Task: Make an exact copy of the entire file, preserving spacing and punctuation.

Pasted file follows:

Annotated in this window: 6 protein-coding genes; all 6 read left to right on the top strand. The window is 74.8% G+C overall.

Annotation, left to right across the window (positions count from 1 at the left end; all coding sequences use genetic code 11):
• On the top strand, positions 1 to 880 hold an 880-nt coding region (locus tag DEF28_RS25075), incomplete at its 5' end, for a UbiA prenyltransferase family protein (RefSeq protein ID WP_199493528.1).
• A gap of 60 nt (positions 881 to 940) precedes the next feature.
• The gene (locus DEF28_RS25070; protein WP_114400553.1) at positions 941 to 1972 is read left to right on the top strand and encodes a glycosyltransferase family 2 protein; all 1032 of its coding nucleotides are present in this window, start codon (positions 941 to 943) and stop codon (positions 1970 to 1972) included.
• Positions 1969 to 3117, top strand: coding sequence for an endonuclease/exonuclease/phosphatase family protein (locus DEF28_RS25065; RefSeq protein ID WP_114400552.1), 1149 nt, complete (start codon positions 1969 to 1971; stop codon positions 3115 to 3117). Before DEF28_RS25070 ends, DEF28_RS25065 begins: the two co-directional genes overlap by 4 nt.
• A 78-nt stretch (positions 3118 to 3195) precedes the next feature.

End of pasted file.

Annotated in this window: 6 protein-coding genes; all 6 read left to right on the top strand. The window is 74.8% G+C overall.

Annotation, left to right across the window (positions count from 1 at the left end; all coding sequences use genetic code 11):
• On the top strand, positions 1 to 880 hold an 880-nt coding region (locus tag DEF28_RS25075), incomplete at its 5' end, for a UbiA prenyltransferase family protein (RefSeq protein ID WP_199493528.1).
• A gap of 60 nt (positions 881 to 940) precedes the next feature.
• The gene (locus DEF28_RS25070; protein WP_114400553.1) at positions 941 to 1972 is read left to right on the top strand and encodes a glycosyltransferase family 2 protein; all 1032 of its coding nucleotides are present in this window, start codon (positions 941 to 943) and stop codon (positions 1970 to 1972) included.
• Positions 1969 to 3117, top strand: coding sequence for an endonuclease/exonuclease/phosphatase family protein (locus DEF28_RS25065; RefSeq protein ID WP_114400552.1), 1149 nt, complete (start codon positions 1969 to 1971; stop codon positions 3115 to 3117). Before DEF28_RS25070 ends, DEF28_RS25065 begins: the two co-directional genes overlap by 4 nt.
• A 78-nt stretch (positions 3118 to 3195) precedes the next feature.